Of all the varied skills I’ve taught over the years to youth of all ages, the one that I find most challenging is learning to let go. While we all have a tough time with this, it is especially difficult for kids with developing and learning differences. For example, a child who has ADHD, who hears many times in one day to stop moving, pay attention, focus, and control her body has a particularly hard time letting go of repeated reminders that she is not doing what she is supposed to. In today’s video, I’m excited to show you three ways to practice this important skill.
Create a time for family check-ins where you notice, acknowledge and air out the heavy feelings. In my house, this is our Sunday ritual. This does not have to take a long time. Twenty minutes goes a long way.
Simply ask, “what has weighed you down this week?” At first, kids may not know how to answer. You can model by answering honestly. Pick examples that are easy to understand. Don’t be shy to present difficult moments. Just be mindful of the words you choose. Stay safe and positive.
Here are some examples.
A. You have a difficult situation at work. You have too much on your plate, not enough help or support. You feel stressed out, tired, and overwhelmed.
You could say: what is weighing me down is feeling like I want to do a really good job at work. I have so much work to do, sometimes I really feel I could use some help. But right now it feels like there’s no one around who can help me. I feel alone and sometimes frustrated. I want to acknowledge that I feel frustrated with how much work I have to do.
B. You have had a difficult argument with your child at home. You were forceful with your words, loud and irritated with your voice.
You could say: what is weighing me down is the argument we had at home. This argument made me feel like we are not fully connected. Sometimes I feel like we have this big car called family, and each one of us has an important job to make it run. I sometimes feel like I’m trying to keep the car running but it can’t happen without everyone’s help. I would have liked to have more patience and be less forceful with my voice.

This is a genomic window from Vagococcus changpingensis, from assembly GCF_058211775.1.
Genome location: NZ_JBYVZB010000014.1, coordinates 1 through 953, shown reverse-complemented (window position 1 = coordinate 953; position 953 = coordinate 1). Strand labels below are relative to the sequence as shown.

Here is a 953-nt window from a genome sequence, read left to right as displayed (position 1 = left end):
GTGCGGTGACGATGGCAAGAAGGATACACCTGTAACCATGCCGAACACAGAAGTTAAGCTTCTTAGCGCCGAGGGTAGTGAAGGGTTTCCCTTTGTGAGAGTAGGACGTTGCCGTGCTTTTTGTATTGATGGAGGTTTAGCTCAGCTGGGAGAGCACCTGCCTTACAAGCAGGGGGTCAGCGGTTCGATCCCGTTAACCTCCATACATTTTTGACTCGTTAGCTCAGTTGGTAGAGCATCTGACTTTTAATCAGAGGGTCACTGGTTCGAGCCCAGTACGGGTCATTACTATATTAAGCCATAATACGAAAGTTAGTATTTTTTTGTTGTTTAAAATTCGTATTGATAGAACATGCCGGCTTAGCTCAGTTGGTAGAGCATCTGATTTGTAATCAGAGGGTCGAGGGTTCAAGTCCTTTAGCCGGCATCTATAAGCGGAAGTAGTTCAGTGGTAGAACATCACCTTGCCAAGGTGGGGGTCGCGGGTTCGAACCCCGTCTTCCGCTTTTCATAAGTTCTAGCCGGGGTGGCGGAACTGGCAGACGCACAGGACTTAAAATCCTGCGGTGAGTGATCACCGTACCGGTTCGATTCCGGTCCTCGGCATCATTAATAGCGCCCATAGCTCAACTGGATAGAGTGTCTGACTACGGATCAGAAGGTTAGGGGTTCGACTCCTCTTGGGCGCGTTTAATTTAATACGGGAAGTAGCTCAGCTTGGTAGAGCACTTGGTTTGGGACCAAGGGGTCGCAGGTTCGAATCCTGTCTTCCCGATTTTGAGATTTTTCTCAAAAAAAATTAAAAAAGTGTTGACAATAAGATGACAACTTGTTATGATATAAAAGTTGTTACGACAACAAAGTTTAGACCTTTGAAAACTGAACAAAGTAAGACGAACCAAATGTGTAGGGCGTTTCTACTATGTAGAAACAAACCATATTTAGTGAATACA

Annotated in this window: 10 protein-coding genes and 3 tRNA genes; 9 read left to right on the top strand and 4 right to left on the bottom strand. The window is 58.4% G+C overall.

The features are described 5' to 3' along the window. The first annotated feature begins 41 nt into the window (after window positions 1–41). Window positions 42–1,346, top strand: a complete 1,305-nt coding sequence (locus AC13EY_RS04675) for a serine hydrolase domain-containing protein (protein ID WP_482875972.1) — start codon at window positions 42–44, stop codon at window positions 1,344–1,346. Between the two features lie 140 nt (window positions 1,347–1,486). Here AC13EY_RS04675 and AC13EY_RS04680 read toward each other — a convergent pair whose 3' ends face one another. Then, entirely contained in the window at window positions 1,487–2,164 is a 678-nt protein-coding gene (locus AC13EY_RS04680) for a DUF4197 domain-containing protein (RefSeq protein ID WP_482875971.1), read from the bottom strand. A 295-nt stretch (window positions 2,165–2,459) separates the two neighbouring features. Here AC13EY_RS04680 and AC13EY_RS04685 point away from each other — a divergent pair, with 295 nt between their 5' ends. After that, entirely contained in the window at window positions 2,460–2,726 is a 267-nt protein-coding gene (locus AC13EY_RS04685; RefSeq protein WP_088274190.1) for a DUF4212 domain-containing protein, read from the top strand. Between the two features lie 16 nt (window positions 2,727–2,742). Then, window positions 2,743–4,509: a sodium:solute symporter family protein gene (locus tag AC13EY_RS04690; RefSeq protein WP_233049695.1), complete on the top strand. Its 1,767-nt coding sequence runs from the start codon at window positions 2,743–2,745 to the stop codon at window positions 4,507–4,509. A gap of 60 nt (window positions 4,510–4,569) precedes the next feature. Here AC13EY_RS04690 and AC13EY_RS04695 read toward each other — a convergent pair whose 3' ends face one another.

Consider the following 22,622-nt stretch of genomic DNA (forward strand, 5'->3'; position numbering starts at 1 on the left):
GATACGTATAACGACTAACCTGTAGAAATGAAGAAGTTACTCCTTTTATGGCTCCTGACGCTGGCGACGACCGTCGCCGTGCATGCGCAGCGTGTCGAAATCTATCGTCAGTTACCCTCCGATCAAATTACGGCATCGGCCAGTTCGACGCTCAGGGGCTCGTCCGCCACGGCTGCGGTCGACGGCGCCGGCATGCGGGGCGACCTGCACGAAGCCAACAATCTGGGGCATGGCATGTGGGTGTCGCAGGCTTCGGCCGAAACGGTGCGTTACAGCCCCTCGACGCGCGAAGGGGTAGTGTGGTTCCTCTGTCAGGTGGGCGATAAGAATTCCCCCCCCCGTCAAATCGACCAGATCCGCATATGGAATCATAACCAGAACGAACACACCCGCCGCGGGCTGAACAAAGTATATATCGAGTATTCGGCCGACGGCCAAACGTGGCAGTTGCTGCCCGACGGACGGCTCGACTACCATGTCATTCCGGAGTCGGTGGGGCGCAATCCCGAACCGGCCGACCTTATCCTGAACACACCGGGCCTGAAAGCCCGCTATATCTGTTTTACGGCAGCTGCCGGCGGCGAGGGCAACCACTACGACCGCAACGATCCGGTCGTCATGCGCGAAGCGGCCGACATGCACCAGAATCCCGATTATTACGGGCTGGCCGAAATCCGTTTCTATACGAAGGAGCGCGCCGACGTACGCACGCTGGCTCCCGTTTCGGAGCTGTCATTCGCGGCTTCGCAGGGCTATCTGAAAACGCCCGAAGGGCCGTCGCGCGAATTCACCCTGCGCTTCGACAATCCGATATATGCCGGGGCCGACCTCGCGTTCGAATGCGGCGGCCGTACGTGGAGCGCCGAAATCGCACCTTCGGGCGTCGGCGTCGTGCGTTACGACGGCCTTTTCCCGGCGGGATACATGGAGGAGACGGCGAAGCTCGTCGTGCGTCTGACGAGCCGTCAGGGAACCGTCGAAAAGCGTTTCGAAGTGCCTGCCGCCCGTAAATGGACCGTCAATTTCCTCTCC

The kids and you can write these feelings on pieces of paper, or big rocks. If your kid loves to draw, let him. You can use chalk and write on the pavement. If you have young kids who don’t write (or talk) yet, try do this anyway. Take one minute, hold a rock and say what you are willing to let go of this week. The kids will pay attention (even if it seems they aren’t), and after a few times, they’ll look forward to seeing what you have to say. By the time they are old enough to write, they will feel excited to participate.
I believe it is extremely important to ground our learning in some kind of physical movement. Whether it is crumbling the paper and throwing it in the trash, flushing it down the toilet, washing the rocks with a sponge, or hosing down the concrete, letting go is a physical practice.
Although it may seem silly at first, the practice of letting go, is simply that: a practice. The more we do it, the more we learn to associate the physical movement with a much needed sense of lightness. We want to feel as though a weight has been lifted (or washed off, tossed in the garbage, shredded, ripped) off of our shoulders.
I’d love to hear from you! Do you have a favorite way to practice letting go? What works for you and how does your practice work inside your family?
Thank you so much for being here.
With love and appreciation,